Where is this walk?

Captain Cook’s Adventure walk

May 23, 2018

The Captain Cook’s Adventure walk initially heads from Great Ayton to climb to Captain Cook’s Monument. From here follow the Cleveland Way across to the distinctive outline of Roseberry Topping.

The Walk

There are two memorable landmarks that dominate the countryside near Great Ayton. The iconic peak of Roseberry Topping is one and the 51 foot high monument to the adventurer Captain Cook the other. Both can be visited in a simple but extremely interesting walk from Great Ayton and are linked together by a short section of the Cleveland Way.

I climbed Captain Cook’s Monument first. Breaking out of the woods on to the moors reveals some excellent views across the north western escarpment of the North York Moors. The monument itself is was built in 1807 in memory of the great explorer. It is a striking site over 60 feet tall and looking like an Egyptian obelisk. There are also views in the opposite direction across to Roseberry Topping, a more natural feature! I did enjoy the crossing between the two, the best part of the walk. In addition it concludes with an exhilarating finish on the fine summit sandwiched between the moors and the industrial wastes of Teesside. The return section will take you through some mixed woodland to complete what is a varied and intriguing walk.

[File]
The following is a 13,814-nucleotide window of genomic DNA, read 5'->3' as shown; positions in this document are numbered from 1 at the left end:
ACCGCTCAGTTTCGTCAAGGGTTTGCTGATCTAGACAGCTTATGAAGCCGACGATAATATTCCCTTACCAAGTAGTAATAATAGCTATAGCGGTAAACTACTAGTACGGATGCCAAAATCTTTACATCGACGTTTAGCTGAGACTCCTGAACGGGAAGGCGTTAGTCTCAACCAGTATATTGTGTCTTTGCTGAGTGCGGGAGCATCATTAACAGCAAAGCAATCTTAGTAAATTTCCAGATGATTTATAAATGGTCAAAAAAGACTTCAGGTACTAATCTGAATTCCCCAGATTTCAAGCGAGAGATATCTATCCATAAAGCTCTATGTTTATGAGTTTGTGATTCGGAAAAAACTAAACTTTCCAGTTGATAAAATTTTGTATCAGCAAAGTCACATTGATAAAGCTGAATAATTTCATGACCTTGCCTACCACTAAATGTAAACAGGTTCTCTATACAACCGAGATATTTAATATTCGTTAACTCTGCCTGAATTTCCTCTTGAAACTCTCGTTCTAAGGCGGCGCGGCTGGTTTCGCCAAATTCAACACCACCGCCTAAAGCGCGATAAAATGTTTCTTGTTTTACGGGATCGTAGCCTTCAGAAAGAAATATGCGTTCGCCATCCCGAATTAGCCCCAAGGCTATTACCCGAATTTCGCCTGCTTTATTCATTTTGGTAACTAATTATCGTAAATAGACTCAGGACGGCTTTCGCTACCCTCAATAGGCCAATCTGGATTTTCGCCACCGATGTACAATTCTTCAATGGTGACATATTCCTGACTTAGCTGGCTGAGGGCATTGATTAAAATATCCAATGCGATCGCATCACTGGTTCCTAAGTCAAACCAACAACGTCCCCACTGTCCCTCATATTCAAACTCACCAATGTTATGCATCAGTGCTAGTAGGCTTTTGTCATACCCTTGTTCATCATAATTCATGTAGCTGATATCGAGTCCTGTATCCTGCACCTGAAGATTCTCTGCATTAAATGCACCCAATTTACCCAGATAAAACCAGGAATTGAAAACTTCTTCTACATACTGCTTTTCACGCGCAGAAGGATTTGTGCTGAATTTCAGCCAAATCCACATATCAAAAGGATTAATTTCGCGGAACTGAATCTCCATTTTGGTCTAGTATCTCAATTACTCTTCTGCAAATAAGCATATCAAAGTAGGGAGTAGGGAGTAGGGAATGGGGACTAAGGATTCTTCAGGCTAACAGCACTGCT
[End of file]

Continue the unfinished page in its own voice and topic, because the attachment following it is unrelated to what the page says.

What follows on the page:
Recommend

If ever there was a walk for younger children this is it. The Captain Cook’s adventure walk is full of variety for the young ones although beware there is a fair amount of climbing.

Navigation Tips at Captain Cook’s Monument

At Great Ayton station turn right immediately after crossing the tracks. Follow this by turning left and right again on to a lane which starts to climb steeply. Soon after come to a junction of paths. Turn left and head up hill through the woods.

2 Comments
  • maria giles says:

    The best scenery xx

  • jonny pyman says:

    My Dad, who hailed from Sandsend, liked the Matterhorn of Cleveland. He knew from the 1930s, but it was in 1912 that I’m told it fell apart to give it the shape he loved. Mining and geology saw it partly collapse back in the Titanic’s first and final year. Grand little summit, far reaching views. Well worth the short ascent through the woods, or the longer way round as part of the Cook connection. If you are interested in that then take in Whitby, and move on the Bram Stoker and Dracula. Try Dunsley Hall Hotel as a centre.

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